A tour of Ultra Machining Co. last year sold Bonnie Doucette on becoming a machinist.

“The industry seems to be OK, and UMC is a good place to work,” said Doucette, an 18-year-old freshman at St. Cloud Technical & Community College.

The state has smoothed her career path with a $6,000-a year-scholarship through a program that directs people to manufacturing jobs. Meanwhile, Doucette credits apprenticeships at Wright Technical Center and Ultra Machining with helping her in coursework.

“It gave me a leg up,” she said.

The personal touch and public-private partnership that are giving Doucette a shot at a skilled production position represent the kind of cooperation experts say Minnesota must have to fill manufacturing jobs.

Federal programs that pump money into science, technology, engineering and math — known as STEM education — do not guarantee a solid return on investment, said University of Illinois workforce expert Andrew Weaver.

Skill mismatches alone explain just 14 percent of manufacturers’ hiring difficulties, according to a 2013 survey by the Minnesota Department of Employment and Economic Development (DEED). Most of the time it’s a mixture of missing skills, turnover in sought-after jobs such as machining and “declining interest in skilled production as a career track.”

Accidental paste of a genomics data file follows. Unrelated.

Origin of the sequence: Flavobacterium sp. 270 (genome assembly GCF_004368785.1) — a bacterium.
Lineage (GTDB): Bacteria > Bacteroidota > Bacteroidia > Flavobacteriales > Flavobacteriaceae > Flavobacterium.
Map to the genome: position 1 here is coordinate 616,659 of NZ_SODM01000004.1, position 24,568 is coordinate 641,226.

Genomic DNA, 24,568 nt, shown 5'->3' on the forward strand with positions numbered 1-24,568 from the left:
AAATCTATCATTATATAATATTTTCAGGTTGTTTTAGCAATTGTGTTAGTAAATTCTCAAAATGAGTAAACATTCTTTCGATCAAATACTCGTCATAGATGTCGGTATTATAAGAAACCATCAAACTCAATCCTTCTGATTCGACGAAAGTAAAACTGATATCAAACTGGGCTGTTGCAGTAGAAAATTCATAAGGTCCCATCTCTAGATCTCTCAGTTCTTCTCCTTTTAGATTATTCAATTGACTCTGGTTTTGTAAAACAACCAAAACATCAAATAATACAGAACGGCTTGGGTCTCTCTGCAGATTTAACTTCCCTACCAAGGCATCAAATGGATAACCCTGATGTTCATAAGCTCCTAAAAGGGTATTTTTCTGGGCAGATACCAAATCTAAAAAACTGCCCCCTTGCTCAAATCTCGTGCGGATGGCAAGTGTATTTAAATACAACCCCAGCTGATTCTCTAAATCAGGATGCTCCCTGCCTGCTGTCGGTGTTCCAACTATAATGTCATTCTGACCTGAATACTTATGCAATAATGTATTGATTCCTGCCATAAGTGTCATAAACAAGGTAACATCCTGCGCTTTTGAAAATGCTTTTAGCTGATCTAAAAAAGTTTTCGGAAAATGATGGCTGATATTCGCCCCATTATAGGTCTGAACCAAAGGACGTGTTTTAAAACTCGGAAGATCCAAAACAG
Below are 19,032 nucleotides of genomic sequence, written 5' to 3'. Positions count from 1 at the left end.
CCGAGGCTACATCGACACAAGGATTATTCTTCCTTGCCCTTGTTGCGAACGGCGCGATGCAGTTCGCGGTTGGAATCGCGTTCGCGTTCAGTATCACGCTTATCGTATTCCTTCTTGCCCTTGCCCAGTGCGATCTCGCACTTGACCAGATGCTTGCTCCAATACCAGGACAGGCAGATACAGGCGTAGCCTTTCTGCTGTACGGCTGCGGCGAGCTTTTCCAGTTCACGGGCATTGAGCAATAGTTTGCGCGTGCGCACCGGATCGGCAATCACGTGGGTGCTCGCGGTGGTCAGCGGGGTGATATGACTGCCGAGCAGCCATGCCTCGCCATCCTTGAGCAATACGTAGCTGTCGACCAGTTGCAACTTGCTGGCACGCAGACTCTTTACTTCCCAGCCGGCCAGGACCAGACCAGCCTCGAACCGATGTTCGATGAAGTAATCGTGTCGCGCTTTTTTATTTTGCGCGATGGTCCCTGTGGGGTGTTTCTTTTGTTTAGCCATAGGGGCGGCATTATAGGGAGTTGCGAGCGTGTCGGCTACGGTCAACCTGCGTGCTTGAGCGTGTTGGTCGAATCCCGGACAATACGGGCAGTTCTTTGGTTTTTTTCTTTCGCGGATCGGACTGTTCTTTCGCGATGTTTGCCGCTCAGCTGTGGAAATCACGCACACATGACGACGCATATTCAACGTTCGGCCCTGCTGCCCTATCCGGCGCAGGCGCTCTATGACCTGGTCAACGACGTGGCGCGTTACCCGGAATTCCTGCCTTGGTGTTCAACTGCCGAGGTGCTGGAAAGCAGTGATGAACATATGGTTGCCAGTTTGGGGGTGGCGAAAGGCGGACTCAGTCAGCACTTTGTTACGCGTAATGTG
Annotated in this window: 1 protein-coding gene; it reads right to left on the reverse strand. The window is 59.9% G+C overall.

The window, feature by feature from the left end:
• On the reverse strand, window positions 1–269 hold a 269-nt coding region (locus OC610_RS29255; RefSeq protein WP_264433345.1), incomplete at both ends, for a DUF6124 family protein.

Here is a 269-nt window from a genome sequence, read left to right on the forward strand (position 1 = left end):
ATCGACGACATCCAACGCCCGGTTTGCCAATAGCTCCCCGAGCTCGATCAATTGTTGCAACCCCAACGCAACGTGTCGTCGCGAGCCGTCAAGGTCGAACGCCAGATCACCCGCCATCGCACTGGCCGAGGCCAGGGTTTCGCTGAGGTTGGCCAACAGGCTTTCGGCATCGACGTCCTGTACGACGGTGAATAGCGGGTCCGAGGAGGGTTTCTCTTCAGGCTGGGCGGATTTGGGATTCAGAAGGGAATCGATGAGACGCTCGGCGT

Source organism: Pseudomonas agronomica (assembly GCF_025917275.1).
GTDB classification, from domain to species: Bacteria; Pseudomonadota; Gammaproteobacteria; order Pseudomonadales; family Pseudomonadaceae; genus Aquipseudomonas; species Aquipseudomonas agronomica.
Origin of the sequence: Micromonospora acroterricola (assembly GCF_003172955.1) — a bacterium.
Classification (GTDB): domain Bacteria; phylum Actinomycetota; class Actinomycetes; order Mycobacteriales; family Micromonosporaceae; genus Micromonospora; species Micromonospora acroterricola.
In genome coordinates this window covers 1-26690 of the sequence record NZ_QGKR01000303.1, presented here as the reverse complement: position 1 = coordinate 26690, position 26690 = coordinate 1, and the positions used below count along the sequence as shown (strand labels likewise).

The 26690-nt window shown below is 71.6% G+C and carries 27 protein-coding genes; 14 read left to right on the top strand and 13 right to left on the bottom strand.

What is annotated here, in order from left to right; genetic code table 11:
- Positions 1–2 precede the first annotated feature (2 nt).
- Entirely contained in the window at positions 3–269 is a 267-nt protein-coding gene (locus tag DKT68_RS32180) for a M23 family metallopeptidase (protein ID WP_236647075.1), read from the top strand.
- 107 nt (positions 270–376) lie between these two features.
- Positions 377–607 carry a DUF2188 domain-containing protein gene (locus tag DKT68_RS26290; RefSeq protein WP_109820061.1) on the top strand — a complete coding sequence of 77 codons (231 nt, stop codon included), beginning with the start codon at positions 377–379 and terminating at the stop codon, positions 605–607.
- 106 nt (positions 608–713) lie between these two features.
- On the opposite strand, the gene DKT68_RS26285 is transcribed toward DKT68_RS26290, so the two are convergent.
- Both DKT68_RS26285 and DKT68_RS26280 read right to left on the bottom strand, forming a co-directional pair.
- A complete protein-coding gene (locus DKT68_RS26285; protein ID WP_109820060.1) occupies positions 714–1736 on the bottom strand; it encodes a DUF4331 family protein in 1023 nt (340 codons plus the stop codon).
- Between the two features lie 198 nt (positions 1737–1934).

Manufacturing companies absolutely need applicants with improved math and reading skills, Weaver’s research shows. But just as much, the current manufacturing climate demands “ongoing and constant feedback and communications” between individual employers and educators, Weaver said.

“It is not so much that the demand for skills spiked and American workers didn’t get the memo,” Weaver noted. “The average manufacturing plant size has declined 40 percent in the past 40 years. Manufacturing today is a plant of 50 to 100 people. We don’t have those 10,000-person Bethlehem Steel plants like we used to.”

Some of the millions of public dollars now going to general STEM education would be better spent helping companies establish on-the-job training tailored to their business, Ultra Machining human resources director Jaci Dukowitz said.

“We need help setting up a good apprenticeship program,” she said. “We’re running a company, not developing curricula.”

Creative recruiting